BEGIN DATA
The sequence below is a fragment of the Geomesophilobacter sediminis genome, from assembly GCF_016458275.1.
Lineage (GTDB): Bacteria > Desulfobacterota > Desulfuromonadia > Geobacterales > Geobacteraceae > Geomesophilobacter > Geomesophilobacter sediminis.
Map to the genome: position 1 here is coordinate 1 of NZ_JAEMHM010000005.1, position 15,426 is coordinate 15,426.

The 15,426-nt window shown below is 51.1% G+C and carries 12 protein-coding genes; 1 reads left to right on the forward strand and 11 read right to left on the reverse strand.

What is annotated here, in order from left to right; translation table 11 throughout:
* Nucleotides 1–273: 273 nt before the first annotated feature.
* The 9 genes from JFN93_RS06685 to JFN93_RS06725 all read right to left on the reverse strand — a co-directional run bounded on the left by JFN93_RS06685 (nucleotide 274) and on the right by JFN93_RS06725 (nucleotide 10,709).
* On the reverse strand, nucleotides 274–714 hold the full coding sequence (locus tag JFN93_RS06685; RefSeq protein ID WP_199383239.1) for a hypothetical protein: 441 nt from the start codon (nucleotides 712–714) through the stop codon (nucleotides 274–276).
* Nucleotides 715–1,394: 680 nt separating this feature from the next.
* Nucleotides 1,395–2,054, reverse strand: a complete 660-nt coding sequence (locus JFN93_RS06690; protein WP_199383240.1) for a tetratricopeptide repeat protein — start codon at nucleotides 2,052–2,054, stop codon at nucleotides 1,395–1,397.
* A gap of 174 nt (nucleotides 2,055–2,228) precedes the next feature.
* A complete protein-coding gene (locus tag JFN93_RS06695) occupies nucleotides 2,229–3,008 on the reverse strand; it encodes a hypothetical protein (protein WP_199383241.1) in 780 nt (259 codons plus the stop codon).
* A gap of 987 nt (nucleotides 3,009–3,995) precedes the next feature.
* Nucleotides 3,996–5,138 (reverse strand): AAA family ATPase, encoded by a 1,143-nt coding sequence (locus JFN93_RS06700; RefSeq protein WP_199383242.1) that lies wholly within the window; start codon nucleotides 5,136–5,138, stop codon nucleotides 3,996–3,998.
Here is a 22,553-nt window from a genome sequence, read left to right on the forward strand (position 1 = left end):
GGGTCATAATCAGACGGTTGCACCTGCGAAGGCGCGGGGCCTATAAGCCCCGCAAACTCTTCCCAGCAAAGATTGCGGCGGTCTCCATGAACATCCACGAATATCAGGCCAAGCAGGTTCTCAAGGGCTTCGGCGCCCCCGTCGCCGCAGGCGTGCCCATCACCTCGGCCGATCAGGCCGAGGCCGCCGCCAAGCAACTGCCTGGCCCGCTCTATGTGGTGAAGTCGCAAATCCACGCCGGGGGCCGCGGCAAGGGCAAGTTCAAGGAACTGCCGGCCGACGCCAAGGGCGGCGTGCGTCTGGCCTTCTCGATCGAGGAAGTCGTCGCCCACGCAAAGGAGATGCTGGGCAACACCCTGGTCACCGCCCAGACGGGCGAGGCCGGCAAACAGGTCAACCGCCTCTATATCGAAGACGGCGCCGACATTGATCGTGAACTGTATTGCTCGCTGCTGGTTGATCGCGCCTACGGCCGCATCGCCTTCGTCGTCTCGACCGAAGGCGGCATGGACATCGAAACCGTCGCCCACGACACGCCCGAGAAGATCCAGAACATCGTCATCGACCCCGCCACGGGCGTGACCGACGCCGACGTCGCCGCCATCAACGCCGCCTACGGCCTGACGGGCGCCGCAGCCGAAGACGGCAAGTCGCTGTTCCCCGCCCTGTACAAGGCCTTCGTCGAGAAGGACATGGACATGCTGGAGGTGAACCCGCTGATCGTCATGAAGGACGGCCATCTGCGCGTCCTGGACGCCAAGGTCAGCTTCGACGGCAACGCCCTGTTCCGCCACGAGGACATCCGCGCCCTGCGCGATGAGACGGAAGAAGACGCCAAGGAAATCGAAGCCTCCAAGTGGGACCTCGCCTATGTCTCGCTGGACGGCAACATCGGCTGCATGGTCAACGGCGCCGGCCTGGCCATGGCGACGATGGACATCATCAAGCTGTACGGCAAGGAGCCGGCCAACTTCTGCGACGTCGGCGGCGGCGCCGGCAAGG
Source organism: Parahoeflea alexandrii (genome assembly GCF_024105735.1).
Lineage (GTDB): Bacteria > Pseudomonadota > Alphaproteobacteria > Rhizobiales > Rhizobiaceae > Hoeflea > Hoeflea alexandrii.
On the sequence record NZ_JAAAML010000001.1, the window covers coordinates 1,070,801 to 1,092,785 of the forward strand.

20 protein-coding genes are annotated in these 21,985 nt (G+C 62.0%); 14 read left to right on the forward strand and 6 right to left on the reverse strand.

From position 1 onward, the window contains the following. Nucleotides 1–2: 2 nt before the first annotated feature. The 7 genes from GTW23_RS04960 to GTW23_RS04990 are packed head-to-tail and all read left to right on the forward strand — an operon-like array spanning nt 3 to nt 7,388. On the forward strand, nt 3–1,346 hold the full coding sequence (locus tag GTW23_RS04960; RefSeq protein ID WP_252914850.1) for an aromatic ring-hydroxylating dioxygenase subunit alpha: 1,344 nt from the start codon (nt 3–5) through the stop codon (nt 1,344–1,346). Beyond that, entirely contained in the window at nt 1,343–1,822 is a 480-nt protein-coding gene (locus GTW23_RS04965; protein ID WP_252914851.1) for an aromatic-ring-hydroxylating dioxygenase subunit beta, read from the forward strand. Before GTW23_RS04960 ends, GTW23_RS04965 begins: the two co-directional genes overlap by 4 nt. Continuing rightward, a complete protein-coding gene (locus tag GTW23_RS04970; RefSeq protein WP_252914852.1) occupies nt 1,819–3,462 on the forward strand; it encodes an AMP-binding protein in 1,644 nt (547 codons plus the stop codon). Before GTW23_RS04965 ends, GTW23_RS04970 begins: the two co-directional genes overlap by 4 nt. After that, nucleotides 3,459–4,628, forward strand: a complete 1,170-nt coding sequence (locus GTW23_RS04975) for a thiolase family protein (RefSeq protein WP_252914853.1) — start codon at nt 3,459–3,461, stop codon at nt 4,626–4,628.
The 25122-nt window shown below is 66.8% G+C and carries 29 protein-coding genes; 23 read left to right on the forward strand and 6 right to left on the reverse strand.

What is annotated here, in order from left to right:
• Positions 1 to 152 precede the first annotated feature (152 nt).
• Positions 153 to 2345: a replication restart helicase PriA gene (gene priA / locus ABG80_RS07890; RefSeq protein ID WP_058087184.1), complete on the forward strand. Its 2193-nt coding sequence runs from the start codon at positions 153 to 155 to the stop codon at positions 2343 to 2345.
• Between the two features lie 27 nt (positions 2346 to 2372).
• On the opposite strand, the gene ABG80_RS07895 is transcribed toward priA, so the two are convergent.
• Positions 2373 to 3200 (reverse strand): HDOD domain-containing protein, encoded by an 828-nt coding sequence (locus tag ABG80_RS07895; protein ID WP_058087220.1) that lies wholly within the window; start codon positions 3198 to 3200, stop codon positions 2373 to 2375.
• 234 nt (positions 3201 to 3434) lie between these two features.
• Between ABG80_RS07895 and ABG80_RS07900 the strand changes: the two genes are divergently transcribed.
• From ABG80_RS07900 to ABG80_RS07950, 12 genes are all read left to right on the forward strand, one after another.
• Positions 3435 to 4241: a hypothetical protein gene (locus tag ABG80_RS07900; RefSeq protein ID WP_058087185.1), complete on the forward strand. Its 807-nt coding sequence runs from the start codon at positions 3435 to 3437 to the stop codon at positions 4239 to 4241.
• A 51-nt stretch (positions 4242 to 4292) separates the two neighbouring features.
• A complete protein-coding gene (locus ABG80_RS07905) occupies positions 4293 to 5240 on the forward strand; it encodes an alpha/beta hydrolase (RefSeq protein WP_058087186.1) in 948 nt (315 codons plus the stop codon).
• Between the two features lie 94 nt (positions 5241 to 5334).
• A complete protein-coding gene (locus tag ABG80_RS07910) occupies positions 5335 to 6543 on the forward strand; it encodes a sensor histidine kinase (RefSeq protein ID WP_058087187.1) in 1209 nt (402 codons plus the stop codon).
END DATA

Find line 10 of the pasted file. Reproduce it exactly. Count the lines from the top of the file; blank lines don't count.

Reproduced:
* Nucleotides 1,395–2,054, reverse strand: a complete 660-nt coding sequence (locus JFN93_RS06690; protein WP_199383240.1) for a tetratricopeptide repeat protein — start codon at nucleotides 2,052–2,054, stop codon at nucleotides 1,395–1,397.